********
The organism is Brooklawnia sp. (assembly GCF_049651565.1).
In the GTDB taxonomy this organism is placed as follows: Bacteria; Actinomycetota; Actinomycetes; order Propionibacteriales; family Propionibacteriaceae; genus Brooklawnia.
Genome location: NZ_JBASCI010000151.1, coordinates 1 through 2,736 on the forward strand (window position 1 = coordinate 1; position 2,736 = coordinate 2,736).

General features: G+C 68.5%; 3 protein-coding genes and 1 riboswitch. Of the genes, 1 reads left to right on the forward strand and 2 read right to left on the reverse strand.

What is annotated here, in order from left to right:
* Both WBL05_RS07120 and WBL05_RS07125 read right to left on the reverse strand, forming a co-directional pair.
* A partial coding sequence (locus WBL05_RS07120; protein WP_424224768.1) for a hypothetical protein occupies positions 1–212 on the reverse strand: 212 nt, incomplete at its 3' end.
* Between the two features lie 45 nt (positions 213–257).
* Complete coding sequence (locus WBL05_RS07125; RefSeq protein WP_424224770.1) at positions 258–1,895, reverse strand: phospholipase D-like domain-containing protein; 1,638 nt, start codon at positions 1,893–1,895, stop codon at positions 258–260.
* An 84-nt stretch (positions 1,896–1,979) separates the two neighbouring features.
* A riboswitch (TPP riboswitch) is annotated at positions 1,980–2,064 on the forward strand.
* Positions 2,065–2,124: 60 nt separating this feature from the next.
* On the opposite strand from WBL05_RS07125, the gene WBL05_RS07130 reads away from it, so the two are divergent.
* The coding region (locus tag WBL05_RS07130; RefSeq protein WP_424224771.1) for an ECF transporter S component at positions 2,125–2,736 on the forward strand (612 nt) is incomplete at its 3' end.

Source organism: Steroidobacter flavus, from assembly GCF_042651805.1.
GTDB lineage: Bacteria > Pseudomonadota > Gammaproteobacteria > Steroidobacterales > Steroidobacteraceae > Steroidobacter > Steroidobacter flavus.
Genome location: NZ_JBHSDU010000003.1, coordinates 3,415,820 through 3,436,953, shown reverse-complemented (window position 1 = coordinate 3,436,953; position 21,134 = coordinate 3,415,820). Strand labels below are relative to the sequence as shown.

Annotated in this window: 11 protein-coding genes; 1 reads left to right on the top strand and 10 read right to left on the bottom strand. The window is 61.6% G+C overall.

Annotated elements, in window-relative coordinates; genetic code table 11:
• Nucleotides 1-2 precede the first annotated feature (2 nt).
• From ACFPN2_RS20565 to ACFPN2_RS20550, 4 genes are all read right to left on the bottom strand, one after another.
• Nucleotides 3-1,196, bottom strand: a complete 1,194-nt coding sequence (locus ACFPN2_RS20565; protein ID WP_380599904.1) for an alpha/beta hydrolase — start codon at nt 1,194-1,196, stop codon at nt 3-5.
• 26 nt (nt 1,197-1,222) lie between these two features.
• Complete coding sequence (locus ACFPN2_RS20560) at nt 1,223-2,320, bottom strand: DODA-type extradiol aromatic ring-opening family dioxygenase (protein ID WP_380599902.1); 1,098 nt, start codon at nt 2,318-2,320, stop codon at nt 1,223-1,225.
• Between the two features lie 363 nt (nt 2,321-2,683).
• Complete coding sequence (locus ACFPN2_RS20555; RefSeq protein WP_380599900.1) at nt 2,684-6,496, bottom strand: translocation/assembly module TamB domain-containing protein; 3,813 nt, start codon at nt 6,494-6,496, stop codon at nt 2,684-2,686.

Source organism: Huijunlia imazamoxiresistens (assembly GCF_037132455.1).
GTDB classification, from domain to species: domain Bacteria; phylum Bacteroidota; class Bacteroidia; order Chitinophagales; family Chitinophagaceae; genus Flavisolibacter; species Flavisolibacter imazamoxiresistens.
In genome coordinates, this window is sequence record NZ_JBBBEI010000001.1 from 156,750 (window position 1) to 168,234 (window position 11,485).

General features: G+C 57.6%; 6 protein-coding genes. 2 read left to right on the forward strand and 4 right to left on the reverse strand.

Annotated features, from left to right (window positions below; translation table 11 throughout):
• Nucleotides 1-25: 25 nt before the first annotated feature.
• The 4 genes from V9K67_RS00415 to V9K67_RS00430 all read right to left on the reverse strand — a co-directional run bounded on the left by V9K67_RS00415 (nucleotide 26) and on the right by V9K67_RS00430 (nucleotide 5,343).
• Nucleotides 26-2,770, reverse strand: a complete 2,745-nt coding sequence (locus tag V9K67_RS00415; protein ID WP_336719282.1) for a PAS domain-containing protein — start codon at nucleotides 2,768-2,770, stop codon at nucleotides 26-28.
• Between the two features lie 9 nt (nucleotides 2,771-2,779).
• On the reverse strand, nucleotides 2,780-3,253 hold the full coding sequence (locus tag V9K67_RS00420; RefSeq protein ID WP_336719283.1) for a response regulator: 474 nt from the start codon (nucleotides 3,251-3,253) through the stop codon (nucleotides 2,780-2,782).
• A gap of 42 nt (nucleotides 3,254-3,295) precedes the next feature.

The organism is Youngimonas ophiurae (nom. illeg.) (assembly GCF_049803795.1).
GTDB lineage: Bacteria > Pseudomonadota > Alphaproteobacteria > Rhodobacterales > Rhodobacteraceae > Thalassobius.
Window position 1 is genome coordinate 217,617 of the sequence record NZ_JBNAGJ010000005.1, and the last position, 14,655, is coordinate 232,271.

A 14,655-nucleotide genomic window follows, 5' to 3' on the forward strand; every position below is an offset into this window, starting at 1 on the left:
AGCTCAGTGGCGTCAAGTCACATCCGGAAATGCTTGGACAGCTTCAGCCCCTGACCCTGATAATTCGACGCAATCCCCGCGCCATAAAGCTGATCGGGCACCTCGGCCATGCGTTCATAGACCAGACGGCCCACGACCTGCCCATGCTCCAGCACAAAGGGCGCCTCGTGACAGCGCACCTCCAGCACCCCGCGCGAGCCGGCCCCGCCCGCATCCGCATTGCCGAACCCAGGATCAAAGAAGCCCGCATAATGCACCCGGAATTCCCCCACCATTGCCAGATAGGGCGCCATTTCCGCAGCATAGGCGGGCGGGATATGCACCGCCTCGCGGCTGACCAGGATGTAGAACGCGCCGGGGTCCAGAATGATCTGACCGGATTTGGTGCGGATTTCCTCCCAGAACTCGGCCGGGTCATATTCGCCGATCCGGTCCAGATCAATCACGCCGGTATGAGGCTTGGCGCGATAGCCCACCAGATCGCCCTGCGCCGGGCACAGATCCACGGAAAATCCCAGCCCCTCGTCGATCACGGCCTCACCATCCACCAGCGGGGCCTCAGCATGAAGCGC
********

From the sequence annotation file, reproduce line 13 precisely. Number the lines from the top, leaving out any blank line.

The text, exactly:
* On the opposite strand from WBL05_RS07125, the gene WBL05_RS07130 reads away from it, so the two are divergent.